Crown Equipment’s Cyberattack: Recovery and Lessons Learned

Crown Equipment’s Cyberattack: Recovery and Lessons Learned

Several weeks ago, Crown Equipment faced a serious cyberattack that disrupted its operations. Employees quickly took to the internet to express their frustration with the company's initial response. Many were told they couldn't work, some were advised to file for unemployment, and they were left seeking answers about when operations would resume. After three weeks of shutdown, Crown Equipment has fully resumed operations across its 24 global manufacturing plants. It took them a few weeks to get back up and running, but they did it.

This attack was reportedly caused by a social engineering tactic where an employee clicked on a phishing email, allowing hackers to install remote access software. This type of attack is all too common. Social engineering, including phishing emails, phone calls, or text messages, often tricks employees into giving hackers access. Many don't believe it can happen to them until it does. This incident highlights the critical need for cybersecurity awareness training for employees.

Crown Equipment has been tight-lipped about the specific data compromised in the attack or how it has been used. They are working closely with federal law enforcement, which might explain their discretion. The investigation is ongoing, and the involvement of law enforcement indicates the seriousness of the situation.

This incident underscores the importance of having a strong human firewall—well-trained employees who can recognize and respond to potential threats. However, this attack also forced Crown to shut down entirely, which is something companies should strive to avoid. Ideally, businesses should be able to contain a cyberattack to a single office, site, or facility rather than shutting down the entire operation.

As a cybersecurity expert, I see a significant issue in how some companies handle their defenses. Some people dismiss the idea of multiple layers of defense as just "band-aids," but our track record shows that these layers are effective. We've managed to avoid being hacked for 20 years because of these defenses. While some might say that boasting about never being hacked puts a target on our back, I'm confident in our systems and encourage anyone to try. Our defenses include multiple layers of security that act as tripwires, alerting us to potential breaches and stopping hackers in their tracks.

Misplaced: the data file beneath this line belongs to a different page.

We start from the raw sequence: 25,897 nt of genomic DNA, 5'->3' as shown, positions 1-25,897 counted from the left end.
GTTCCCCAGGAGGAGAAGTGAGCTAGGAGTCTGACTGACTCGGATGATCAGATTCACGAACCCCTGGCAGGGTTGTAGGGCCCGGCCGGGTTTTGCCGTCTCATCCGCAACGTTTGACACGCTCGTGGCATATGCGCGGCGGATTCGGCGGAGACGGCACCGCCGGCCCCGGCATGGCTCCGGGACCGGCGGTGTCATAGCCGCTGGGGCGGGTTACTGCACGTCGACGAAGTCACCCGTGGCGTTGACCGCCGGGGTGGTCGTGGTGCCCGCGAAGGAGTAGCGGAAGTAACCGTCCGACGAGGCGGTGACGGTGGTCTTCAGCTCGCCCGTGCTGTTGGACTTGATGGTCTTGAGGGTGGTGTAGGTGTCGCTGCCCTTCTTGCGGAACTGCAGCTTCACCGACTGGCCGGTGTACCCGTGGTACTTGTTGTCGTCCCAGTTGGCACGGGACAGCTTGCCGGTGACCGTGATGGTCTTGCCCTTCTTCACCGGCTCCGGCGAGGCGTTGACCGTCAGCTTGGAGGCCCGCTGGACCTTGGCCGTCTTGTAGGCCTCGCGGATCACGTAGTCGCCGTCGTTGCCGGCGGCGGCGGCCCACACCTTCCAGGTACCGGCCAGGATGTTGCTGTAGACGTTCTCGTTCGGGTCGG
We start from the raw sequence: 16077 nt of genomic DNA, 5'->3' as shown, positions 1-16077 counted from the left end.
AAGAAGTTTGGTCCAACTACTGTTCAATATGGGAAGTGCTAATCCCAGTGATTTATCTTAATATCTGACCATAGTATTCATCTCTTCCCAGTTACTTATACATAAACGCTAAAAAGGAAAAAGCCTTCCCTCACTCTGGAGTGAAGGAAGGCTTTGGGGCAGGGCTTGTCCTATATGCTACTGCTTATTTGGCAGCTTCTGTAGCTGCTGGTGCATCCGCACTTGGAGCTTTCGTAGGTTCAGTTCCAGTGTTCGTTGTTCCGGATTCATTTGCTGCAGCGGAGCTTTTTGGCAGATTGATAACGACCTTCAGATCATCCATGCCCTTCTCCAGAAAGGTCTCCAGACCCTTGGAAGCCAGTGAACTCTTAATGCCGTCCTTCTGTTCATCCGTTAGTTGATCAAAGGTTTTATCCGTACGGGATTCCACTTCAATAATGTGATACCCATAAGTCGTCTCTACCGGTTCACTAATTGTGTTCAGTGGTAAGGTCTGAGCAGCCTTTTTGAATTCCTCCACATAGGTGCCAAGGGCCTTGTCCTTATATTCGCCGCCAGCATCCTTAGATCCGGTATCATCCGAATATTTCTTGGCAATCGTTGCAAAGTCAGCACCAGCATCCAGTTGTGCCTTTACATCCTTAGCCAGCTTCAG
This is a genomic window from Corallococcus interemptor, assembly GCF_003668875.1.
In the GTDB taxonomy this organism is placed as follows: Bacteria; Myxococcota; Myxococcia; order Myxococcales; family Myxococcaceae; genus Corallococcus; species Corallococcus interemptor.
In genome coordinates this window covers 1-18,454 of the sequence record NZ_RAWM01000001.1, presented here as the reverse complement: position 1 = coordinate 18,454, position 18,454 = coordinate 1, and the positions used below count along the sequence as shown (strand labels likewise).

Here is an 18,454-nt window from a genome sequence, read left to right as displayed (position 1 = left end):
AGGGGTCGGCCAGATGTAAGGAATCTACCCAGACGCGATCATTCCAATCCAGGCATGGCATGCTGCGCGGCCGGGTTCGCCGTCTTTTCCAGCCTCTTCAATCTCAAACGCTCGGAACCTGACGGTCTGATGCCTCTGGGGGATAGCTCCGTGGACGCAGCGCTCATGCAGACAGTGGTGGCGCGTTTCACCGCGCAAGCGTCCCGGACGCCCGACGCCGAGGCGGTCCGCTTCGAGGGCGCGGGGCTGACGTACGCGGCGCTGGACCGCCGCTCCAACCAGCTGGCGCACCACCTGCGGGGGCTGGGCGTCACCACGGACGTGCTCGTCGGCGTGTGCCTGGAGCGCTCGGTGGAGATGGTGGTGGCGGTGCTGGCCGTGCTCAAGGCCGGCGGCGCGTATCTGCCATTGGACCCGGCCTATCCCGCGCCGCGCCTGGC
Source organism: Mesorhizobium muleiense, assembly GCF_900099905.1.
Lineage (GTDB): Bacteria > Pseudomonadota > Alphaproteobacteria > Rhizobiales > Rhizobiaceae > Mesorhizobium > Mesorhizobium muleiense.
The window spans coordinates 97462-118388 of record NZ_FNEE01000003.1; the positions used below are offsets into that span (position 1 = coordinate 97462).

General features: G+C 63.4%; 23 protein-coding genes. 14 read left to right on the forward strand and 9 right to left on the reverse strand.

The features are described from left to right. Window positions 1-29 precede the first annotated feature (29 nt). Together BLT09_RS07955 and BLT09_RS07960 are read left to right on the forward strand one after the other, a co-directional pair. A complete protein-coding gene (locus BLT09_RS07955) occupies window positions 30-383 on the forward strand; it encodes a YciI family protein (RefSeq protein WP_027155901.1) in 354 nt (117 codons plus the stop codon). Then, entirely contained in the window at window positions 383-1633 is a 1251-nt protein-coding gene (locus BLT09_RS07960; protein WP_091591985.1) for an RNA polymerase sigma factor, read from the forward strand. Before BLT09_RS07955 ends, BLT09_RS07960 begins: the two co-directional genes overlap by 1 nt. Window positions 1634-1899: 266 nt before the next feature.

An employee should not have the ability to install remote access software without proper authority. Ideally, only IT personnel with the right expertise should have such access. If an IT person was indeed tricked, that’s a significant concern. But it’s more likely that an untrained employee with unnecessary admin access was the point of failure. Proper controls and checks should be in place to prevent unauthorized software installation. Multi-factor authentication and approval processes are crucial.

This attack on Crown Equipment serves as a reminder that cybersecurity is not just about tools but also about policies and training. Companies need to ensure that only authorized personnel can install software and that every installation is reviewed for security risks. Implementing these measures can help prevent similar incidents in the future.

Are you unsure where to start with your organization's cybersecurity? Get started by getting a cybersecurity risk assessment.